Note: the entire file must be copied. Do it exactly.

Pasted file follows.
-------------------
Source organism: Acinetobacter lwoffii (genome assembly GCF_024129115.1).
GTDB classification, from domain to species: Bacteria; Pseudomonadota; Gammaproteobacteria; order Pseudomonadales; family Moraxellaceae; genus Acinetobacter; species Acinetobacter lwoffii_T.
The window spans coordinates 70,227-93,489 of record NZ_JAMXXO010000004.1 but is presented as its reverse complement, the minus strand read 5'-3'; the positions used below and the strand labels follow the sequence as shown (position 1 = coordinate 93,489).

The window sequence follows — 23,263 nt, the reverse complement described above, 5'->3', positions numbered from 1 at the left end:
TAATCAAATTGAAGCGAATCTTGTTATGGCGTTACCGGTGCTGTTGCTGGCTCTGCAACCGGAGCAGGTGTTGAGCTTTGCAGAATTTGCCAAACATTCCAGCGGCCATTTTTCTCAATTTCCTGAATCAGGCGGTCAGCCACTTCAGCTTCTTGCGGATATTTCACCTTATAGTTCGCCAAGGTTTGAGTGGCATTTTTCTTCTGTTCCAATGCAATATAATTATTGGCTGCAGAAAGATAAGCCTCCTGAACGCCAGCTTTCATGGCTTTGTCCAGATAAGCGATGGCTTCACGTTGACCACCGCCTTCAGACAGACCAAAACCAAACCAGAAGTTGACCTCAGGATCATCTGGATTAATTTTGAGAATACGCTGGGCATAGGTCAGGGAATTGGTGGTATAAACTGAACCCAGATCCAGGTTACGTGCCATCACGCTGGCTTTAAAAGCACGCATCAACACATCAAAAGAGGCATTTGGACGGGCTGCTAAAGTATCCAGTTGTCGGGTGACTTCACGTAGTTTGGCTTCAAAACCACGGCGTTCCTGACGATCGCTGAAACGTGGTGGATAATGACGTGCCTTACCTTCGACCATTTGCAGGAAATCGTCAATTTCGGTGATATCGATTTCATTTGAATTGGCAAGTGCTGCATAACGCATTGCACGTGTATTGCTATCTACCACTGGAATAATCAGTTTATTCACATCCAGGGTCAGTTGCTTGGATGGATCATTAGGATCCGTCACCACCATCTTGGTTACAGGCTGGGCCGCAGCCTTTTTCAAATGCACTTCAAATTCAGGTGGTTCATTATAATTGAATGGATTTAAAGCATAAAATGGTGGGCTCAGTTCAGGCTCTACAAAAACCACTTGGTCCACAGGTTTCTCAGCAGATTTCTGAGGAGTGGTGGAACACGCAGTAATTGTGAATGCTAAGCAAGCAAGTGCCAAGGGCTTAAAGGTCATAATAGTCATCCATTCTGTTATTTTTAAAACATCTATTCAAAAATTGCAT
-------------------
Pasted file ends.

Source organism: Acinetobacter lwoffii (genome assembly GCF_024129115.1).
GTDB classification, from domain to species: Bacteria; Pseudomonadota; Gammaproteobacteria; order Pseudomonadales; family Moraxellaceae; genus Acinetobacter; species Acinetobacter lwoffii_T.
The window spans coordinates 70,227-93,489 of record NZ_JAMXXO010000004.1 but is presented as its reverse complement, the minus strand read 5'-3'; the positions used below and the strand labels follow the sequence as shown (position 1 = coordinate 93,489).

The window sequence follows — 23,263 nt, the reverse complement described above, 5'->3', positions numbered from 1 at the left end:
TAATCAAATTGAAGCGAATCTTGTTATGGCGTTACCGGTGCTGTTGCTGGCTCTGCAACCGGAGCAGGTGTTGAGCTTTGCAGAATTTGCCAAACATTCCAGCGGCCATTTTTCTCAATTTCCTGAATCAGGCGGTCAGCCACTTCAGCTTCTTGCGGATATTTCACCTTATAGTTCGCCAAGGTTTGAGTGGCATTTTTCTTCTGTTCCAATGCAATATAATTATTGGCTGCAGAAAGATAAGCCTCCTGAACGCCAGCTTTCATGGCTTTGTCCAGATAAGCGATGGCTTCACGTTGACCACCGCCTTCAGACAGACCAAAACCAAACCAGAAGTTGACCTCAGGATCATCTGGATTAATTTTGAGAATACGCTGGGCATAGGTCAGGGAATTGGTGGTATAAACTGAACCCAGATCCAGGTTACGTGCCATCACGCTGGCTTTAAAAGCACGCATCAACACATCAAAAGAGGCATTTGGACGGGCTGCTAAAGTATCCAGTTGTCGGGTGACTTCACGTAGTTTGGCTTCAAAACCACGGCGTTCCTGACGATCGCTGAAACGTGGTGGATAATGACGTGCCTTACCTTCGACCATTTGCAGGAAATCGTCAATTTCGGTGATATCGATTTCATTTGAATTGGCAAGTGCTGCATAACGCATTGCACGTGTATTGCTATCTACCACTGGAATAATCAGTTTATTCACATCCAGGGTCAGTTGCTTGGATGGATCATTAGGATCCGTCACCACCATCTTGGTTACAGGCTGGGCCGCAGCCTTTTTCAAATGCACTTCAAATTCAGGTGGTTCATTATAATTGAATGGATTTAAAGCATAAAATGGTGGGCTCAGTTCAGGCTCTACAAAAACCACTTGGTCCACAGGTTTCTCAGCAGATTTCTGAGGAGTGGTGGAACACGCAGTAATTGTGAATGCTAAGCAAGCAAGTGCCAAGGGCTTAAAGGTCATAATAGTCATCCATTCTGTTATTTTTAAAACATCTATTCAAAAATTGCAT